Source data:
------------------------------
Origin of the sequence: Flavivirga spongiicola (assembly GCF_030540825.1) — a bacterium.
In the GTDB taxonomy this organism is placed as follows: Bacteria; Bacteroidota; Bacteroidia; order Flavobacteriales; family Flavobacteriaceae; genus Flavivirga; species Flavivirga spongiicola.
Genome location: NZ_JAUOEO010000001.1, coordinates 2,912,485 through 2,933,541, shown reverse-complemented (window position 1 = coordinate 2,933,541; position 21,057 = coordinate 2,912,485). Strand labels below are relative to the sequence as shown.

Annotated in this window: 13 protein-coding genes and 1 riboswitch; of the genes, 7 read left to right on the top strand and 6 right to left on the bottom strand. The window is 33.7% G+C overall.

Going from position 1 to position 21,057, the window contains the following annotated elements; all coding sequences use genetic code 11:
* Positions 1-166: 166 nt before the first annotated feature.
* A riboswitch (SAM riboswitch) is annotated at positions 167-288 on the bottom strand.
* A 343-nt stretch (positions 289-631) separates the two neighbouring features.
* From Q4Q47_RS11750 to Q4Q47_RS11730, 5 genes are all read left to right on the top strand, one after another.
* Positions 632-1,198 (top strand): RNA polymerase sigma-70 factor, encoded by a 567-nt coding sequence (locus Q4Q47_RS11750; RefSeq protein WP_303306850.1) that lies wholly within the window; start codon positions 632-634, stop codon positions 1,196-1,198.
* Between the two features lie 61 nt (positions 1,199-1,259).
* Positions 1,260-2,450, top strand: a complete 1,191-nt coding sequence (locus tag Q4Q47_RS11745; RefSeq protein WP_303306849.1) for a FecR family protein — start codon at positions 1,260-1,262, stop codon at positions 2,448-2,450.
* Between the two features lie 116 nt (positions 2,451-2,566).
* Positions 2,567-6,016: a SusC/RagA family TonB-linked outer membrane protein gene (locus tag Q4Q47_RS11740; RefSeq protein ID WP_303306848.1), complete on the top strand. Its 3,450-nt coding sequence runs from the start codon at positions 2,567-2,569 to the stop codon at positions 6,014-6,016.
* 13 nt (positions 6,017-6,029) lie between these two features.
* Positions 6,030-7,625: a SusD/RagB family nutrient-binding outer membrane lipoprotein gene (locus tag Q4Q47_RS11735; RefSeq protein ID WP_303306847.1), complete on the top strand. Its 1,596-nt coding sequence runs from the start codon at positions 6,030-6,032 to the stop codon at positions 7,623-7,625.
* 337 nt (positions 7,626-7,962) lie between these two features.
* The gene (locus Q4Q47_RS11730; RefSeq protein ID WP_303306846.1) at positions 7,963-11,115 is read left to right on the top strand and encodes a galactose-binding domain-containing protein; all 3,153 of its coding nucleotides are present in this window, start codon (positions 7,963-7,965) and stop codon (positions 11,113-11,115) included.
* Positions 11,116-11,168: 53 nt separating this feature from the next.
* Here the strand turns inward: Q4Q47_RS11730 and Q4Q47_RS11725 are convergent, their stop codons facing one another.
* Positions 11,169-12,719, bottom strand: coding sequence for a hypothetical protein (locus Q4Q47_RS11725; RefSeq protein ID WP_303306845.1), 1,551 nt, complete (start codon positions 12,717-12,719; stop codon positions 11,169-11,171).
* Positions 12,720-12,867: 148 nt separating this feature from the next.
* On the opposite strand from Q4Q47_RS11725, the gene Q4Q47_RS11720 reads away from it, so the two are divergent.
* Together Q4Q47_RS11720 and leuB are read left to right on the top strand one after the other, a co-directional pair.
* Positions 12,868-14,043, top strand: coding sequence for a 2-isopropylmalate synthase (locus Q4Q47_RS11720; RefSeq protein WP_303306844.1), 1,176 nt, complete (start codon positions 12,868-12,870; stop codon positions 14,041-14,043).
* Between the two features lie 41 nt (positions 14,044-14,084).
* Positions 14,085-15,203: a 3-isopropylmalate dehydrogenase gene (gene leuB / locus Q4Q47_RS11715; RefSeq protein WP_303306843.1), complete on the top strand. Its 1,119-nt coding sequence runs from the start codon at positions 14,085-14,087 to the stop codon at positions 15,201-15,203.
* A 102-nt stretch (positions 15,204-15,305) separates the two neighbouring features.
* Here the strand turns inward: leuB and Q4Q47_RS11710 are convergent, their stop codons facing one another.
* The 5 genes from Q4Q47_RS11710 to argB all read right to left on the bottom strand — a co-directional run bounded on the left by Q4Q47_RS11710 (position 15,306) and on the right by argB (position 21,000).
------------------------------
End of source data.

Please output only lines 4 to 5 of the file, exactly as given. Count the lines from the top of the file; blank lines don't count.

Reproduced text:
Annotated in this window: 13 protein-coding genes and 1 riboswitch; of the genes, 7 read left to right on the top strand and 6 right to left on the bottom strand. The window is 33.7% G+C overall.

Going from position 1 to position 21,057, the window contains the following annotated elements; all coding sequences use genetic code 11: